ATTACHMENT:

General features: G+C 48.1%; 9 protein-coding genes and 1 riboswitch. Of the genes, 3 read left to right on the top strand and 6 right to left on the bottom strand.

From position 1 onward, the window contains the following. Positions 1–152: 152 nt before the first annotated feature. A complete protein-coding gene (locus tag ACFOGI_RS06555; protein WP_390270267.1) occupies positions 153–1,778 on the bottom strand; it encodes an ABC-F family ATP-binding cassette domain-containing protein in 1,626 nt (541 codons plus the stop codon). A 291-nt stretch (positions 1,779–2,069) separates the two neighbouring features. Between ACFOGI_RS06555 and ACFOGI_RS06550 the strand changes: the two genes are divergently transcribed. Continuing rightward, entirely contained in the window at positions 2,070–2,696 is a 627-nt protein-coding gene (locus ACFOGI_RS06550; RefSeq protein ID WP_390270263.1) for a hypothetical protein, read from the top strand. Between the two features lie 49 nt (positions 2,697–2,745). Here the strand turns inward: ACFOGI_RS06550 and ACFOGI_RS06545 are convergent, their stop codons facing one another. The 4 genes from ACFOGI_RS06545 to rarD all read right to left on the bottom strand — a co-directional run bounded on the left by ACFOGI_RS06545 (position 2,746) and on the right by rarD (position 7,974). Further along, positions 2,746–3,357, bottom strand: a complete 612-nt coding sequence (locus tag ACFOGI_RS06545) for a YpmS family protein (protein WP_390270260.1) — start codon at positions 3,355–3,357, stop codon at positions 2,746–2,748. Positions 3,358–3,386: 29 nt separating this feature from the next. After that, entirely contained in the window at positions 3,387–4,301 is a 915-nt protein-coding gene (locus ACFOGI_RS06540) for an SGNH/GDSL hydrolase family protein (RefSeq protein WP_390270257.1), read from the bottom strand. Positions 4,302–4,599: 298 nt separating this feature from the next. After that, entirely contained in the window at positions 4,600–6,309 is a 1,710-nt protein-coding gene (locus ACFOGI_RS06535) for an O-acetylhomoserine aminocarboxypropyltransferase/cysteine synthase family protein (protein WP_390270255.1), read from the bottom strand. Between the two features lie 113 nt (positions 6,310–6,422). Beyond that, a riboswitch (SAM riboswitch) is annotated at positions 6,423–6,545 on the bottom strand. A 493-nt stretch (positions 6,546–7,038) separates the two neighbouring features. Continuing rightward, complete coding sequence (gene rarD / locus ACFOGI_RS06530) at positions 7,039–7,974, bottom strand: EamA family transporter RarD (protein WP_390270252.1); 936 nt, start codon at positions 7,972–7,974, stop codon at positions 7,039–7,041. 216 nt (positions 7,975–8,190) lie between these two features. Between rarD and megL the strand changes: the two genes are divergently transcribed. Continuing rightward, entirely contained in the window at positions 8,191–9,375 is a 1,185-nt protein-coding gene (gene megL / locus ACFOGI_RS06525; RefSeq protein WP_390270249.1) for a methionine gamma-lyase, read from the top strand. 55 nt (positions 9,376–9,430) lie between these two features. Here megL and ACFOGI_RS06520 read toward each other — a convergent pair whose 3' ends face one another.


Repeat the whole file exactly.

General features: G+C 48.1%; 9 protein-coding genes and 1 riboswitch. Of the genes, 3 read left to right on the top strand and 6 right to left on the bottom strand.

From position 1 onward, the window contains the following. Positions 1–152: 152 nt before the first annotated feature. A complete protein-coding gene (locus tag ACFOGI_RS06555; protein WP_390270267.1) occupies positions 153–1,778 on the bottom strand; it encodes an ABC-F family ATP-binding cassette domain-containing protein in 1,626 nt (541 codons plus the stop codon). A 291-nt stretch (positions 1,779–2,069) separates the two neighbouring features. Between ACFOGI_RS06555 and ACFOGI_RS06550 the strand changes: the two genes are divergently transcribed. Continuing rightward, entirely contained in the window at positions 2,070–2,696 is a 627-nt protein-coding gene (locus ACFOGI_RS06550; RefSeq protein ID WP_390270263.1) for a hypothetical protein, read from the top strand. Between the two features lie 49 nt (positions 2,697–2,745). Here the strand turns inward: ACFOGI_RS06550 and ACFOGI_RS06545 are convergent, their stop codons facing one another. The 4 genes from ACFOGI_RS06545 to rarD all read right to left on the bottom strand — a co-directional run bounded on the left by ACFOGI_RS06545 (position 2,746) and on the right by rarD (position 7,974). Further along, positions 2,746–3,357, bottom strand: a complete 612-nt coding sequence (locus tag ACFOGI_RS06545) for a YpmS family protein (protein WP_390270260.1) — start codon at positions 3,355–3,357, stop codon at positions 2,746–2,748. Positions 3,358–3,386: 29 nt separating this feature from the next. After that, entirely contained in the window at positions 3,387–4,301 is a 915-nt protein-coding gene (locus ACFOGI_RS06540) for an SGNH/GDSL hydrolase family protein (RefSeq protein WP_390270257.1), read from the bottom strand. Positions 4,302–4,599: 298 nt separating this feature from the next. After that, entirely contained in the window at positions 4,600–6,309 is a 1,710-nt protein-coding gene (locus ACFOGI_RS06535) for an O-acetylhomoserine aminocarboxypropyltransferase/cysteine synthase family protein (protein WP_390270255.1), read from the bottom strand. Between the two features lie 113 nt (positions 6,310–6,422). Beyond that, a riboswitch (SAM riboswitch) is annotated at positions 6,423–6,545 on the bottom strand. A 493-nt stretch (positions 6,546–7,038) separates the two neighbouring features. Continuing rightward, complete coding sequence (gene rarD / locus ACFOGI_RS06530) at positions 7,039–7,974, bottom strand: EamA family transporter RarD (protein WP_390270252.1); 936 nt, start codon at positions 7,972–7,974, stop codon at positions 7,039–7,041. 216 nt (positions 7,975–8,190) lie between these two features. Between rarD and megL the strand changes: the two genes are divergently transcribed. Continuing rightward, entirely contained in the window at positions 8,191–9,375 is a 1,185-nt protein-coding gene (gene megL / locus ACFOGI_RS06525; RefSeq protein WP_390270249.1) for a methionine gamma-lyase, read from the top strand. 55 nt (positions 9,376–9,430) lie between these two features. Here megL and ACFOGI_RS06520 read toward each other — a convergent pair whose 3' ends face one another.